Louis-Philippe Côté, Data (1996–2013), collage on paper, 33 x 25.5 cm. Collection of the artist. Courtesy of Galerie Simon Blais
Collage is one of those art forms—like free verse or abstract painting—that always looks deceptively easy. Any scrapbooking housewife can cut and paste magazine pictures together, right? So what makes some collages “art”? The new exhibition, Collages, at the Musée d’art contemporain de Montréal (MACM), suggests some intriguing answers.
As the curator, Lesley Johnstone, points out, collage is the ultimate high/low art form; like hip-hop music, it samples popular culture. Of course, so did highbrow literati like James Joyce, as well as artists like Picasso and Warhol. What elevates a collage is smart conceptual thinking. As interior decorators say, it’s all in the mix.
The first thing you notice in the exhibition is how fluid the idea of a collage can be. It can be two dimensions or three. Personal or political. It can be a David Elliott work that looks, from a distance, like a cut-and-paste collage but is actually a painting. It can be Hajra Waheed’s and Paul Butler’s decoupages. Or it can be a sculpture like Prop by Trevor Mahovsky and Rhonda Wheppler. A collage is less defined by the object itself than by the thinking process that goes into it.
Collage is actually one of my favorite art forms, because it’s such a direct way of understanding how an artist sees the world. It uses the kind of visual images with which we’re already familiar, so we “get” the references without needing footnotes, but the overall meaning can still be mysterious. Louis Philippe Coté’s Data, for instance, juxtaposes an image of classically beautiful Greek or Roman statue with a 1940s pin-up girl, a sexually suggestive photo of a tunnel, and, somewhat inexplicably, a goat. It’s strangely familiar, and yet elusive. I couldn’t stop looking at it.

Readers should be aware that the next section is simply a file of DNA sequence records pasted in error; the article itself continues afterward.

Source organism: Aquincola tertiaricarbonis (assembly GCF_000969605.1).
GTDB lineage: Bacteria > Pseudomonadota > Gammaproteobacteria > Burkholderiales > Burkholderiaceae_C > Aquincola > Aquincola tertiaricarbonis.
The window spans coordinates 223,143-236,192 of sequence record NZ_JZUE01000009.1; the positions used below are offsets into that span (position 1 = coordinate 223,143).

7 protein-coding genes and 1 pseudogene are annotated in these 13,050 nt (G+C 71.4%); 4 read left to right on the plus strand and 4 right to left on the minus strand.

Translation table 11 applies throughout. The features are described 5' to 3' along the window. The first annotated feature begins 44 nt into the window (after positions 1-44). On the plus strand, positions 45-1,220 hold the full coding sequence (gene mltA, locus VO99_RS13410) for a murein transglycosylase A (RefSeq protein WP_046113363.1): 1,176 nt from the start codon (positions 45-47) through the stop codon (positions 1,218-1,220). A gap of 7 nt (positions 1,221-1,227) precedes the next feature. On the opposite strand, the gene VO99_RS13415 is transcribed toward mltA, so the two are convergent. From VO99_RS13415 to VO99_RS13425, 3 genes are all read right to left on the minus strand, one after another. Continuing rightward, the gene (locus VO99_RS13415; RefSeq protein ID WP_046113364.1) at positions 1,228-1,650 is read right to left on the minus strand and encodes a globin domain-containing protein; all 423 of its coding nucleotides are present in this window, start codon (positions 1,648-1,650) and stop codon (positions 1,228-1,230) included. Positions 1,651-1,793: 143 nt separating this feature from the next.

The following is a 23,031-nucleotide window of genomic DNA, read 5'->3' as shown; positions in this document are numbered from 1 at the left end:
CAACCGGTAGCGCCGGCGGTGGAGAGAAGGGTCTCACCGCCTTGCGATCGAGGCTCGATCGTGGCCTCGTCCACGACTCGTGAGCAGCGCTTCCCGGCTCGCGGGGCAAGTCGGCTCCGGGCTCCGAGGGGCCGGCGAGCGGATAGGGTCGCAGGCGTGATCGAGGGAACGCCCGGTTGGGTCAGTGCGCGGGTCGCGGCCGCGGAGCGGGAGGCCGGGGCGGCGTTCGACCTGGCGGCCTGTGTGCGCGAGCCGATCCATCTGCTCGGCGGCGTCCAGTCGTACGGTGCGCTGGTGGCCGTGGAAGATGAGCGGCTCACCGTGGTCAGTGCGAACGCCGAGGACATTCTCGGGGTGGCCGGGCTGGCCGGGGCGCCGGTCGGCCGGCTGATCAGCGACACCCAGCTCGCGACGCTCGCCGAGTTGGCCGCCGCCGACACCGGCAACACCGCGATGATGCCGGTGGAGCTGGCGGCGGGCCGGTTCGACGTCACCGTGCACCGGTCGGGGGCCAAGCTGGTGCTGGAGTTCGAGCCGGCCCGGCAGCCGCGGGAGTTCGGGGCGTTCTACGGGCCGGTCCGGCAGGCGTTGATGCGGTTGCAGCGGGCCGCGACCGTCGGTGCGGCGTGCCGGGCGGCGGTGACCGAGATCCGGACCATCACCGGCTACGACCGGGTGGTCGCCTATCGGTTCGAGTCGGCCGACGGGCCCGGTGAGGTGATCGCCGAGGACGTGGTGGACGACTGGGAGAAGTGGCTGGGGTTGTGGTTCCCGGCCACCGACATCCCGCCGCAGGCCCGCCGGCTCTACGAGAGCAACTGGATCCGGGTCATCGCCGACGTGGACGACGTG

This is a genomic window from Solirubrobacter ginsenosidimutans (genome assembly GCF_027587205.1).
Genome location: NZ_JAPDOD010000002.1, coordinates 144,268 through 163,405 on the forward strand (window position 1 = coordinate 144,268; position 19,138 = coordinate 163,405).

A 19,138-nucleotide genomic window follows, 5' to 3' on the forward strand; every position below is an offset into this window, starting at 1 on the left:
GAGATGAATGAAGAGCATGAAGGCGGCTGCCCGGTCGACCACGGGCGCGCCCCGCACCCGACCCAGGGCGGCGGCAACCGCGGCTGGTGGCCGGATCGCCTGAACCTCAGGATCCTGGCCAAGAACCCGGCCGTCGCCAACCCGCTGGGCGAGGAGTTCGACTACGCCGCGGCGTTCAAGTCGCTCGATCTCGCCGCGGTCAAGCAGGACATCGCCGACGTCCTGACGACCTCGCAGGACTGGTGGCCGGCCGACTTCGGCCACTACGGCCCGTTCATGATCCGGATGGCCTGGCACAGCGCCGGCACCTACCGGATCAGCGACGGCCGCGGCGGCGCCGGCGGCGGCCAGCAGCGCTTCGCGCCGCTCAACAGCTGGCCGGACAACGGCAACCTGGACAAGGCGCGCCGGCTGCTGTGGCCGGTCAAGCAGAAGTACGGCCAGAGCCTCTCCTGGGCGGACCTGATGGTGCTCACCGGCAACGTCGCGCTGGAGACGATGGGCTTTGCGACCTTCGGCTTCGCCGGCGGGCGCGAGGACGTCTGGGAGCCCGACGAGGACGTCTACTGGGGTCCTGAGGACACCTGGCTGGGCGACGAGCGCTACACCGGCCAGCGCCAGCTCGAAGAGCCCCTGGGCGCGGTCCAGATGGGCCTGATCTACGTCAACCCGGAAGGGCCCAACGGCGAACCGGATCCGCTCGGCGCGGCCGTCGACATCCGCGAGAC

Luanne Martineau, The Lack of it the Dreams (2013), rag paper, handmade paper, archival glue, and archival tape, 266 x 202 cm. Photo: Richard Max-Tremblay. Courtesy of Trépanier Baer, Calgary
It reminded me of a Telefilm seminar I attended a couple of years ago, when the organizers made all the filmmakers take a Myers-Briggs personality test. At first I thought it was touchy-feely nonsense, but the results were startling. One of the four characteristics the test measures is whether someone intuitively makes patterns and connections from seemingly unrelated things. Apparently only about 10 per cent of the population has this characteristic. But the seminar organizers said that in all the years they’d been conducting these seminars, they’d never had a single writer or director who didn’t fall into this rare category. They said, “This is why your audience doesn’t get things you think are totally obvious.”
Indeed, to an undergraduate trying to analyze a painting or poem, a mix of free-association references can seem like some kind of intellectual secret handshake. But for creative people, life is basically one big hip-hop sampler. Artists can’t help seeing connections and patterns. Collages gives us a sense of what that feels like.
Complementing Collages—in video form—is The Clock by Christian Marclay. Featuring thousands of video clips referencing time, The Clock marks every moment in a 24-hour day, and is synched to real time. For more on this award-winning work, see the NGC article here.
Lisa Hunter is a screenwriter and arts journalist in Montreal. Her book, The Intrepid Art Collector, was published by Three Rivers/Random House Canada.
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